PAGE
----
Tim Bray is speaking out against the WS-Insanity. The idea, like in parliament, is to oppose, but be loyal by not leading a mob with pitchforks, and standing ready to provide an alternative. I like that idea, and might even put my pitchfork and torch away for a while to see how this goes.

I Still Don't Buy It No matter how hard I try, I still think the WS-* stack is bloated, opaque, and insanely complex. I think it's going to be hard to understand, hard to implement, hard to interoperate, and hard to secure.


So here's what I'm going to do. I'm going to stay out of the way and watch the WS-visionaries and WS-dreamers and WS-evangelists go ahead and WS-build their WS-future. Because I've been wrong before, and maybe they'll come up with something that WS-works and people want to WS-use. And if they do that, I'll stand up and say "I was WS-wrong."

In the meantime, I'm going to be talking to those other people I mentioned; the ones who are actually doing what feels to me like Web Services today, and I'll try to see if there are some shared lessons and shared frameworks and shared architectures that emerge, and should be captured and documented. [Tim Bray]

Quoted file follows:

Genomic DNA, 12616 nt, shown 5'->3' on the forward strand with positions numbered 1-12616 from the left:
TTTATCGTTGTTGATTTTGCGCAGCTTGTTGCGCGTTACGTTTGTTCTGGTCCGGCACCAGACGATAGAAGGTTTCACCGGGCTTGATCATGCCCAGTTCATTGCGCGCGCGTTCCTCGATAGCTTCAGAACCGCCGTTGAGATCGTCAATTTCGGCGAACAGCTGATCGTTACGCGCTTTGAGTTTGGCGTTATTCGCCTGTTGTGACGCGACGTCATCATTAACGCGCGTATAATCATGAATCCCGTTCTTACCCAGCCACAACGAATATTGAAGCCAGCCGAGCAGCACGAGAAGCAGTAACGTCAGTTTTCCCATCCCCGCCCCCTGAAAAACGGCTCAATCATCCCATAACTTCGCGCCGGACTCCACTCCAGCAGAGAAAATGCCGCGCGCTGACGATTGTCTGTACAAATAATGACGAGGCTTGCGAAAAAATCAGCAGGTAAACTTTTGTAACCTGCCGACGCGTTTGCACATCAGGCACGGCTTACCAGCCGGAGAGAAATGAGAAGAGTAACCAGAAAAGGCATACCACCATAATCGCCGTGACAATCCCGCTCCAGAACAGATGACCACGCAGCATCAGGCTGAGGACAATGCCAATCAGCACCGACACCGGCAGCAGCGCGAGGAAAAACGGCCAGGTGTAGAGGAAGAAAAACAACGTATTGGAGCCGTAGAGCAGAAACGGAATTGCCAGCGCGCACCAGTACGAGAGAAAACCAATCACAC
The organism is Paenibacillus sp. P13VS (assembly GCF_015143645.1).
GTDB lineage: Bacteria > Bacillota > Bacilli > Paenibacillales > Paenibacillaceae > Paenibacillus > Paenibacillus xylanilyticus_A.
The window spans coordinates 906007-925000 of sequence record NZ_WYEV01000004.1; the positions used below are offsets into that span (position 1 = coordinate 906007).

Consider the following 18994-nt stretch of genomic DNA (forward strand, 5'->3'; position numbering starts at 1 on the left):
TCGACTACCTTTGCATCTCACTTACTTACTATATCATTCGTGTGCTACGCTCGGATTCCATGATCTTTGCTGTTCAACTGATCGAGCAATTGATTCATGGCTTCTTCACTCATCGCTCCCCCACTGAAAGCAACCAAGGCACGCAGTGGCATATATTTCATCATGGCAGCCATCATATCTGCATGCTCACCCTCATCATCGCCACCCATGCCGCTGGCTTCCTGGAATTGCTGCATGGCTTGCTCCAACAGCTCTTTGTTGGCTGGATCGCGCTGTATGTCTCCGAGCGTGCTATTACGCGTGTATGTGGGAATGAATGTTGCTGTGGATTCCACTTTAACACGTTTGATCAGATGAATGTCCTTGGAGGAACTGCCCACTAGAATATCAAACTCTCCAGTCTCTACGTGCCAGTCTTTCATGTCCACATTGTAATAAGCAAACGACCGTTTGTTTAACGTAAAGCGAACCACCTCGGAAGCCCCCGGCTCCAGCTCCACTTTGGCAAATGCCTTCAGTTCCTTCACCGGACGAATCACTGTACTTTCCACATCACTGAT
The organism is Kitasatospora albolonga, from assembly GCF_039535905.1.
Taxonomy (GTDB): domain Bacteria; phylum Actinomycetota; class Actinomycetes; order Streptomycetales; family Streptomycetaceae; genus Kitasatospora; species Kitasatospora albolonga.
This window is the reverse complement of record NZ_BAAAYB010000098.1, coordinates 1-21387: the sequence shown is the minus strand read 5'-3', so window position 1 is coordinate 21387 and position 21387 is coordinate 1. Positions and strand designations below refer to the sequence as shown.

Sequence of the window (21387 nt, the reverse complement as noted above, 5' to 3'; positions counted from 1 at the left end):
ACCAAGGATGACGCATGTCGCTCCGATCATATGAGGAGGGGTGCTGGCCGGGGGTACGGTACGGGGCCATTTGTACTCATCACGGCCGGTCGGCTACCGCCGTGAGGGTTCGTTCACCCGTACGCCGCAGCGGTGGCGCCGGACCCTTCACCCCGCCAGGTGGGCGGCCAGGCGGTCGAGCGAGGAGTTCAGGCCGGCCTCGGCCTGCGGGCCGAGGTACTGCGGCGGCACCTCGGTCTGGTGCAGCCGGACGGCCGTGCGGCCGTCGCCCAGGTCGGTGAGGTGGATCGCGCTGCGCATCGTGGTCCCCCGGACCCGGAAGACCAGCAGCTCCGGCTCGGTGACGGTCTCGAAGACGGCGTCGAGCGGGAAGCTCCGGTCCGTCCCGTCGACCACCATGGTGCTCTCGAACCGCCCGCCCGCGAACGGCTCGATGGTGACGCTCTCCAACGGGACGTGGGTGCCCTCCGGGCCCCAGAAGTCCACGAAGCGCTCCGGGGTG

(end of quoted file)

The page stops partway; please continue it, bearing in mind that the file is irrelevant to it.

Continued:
Meanwhile Matt Powell claims you shouldn't worry:

Is the stack hard to understand, implement and interoperate? Here's an article that explains the specs, but again, if you don't understand all the specs, don't worry about it. Tools are being created by people everywhere to make it so you can just indicate the capabilities you need and the rest will be done for you.

Yes, the tools will save you! Oooh, been there, done that. Rememeber?

To the writers -- don't worry, we haven't forgotten about you. In fact, we care about you more than ever. You don't need to be messing with the XML by hand -- that's not what it's designed for, it's designed for programs. We've tried to create programs...[Guess Who? ]

Try to guess the author of those words and the technology they're talking about before clicking through.